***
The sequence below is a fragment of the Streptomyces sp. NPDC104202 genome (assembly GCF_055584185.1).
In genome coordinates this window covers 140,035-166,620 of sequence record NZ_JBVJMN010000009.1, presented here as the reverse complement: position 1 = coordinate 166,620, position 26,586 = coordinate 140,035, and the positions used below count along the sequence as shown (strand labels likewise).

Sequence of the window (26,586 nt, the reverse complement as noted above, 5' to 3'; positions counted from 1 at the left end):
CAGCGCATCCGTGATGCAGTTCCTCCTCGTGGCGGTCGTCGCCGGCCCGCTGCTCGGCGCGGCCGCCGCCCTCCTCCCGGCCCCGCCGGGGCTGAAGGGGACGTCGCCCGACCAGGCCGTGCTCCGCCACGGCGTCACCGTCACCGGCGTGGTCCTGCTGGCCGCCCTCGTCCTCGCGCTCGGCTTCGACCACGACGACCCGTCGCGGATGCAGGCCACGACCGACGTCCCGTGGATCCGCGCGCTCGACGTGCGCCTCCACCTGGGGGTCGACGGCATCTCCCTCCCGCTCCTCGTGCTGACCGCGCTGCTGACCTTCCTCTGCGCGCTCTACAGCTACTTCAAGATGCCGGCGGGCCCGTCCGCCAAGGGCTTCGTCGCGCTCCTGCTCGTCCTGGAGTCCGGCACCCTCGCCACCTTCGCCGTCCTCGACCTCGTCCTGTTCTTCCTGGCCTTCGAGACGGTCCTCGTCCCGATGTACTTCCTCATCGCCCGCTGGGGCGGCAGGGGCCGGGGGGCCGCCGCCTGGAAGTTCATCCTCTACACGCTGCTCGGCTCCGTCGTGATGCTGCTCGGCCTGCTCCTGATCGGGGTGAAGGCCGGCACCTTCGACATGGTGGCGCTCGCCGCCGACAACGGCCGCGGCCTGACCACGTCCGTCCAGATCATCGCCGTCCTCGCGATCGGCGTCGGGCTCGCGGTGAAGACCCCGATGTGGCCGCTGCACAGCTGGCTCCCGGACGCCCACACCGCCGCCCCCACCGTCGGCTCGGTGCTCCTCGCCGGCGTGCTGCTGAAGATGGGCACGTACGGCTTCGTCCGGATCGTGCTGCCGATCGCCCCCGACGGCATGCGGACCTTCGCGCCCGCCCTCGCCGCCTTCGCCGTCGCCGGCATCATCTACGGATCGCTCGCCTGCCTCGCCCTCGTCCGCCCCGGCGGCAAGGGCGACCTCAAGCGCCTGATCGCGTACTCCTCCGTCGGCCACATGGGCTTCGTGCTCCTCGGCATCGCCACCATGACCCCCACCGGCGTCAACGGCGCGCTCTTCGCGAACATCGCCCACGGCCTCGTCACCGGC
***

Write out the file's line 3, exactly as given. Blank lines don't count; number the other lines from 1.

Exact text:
Sequence of the window (26,586 nt, the reverse complement as noted above, 5' to 3'; positions counted from 1 at the left end):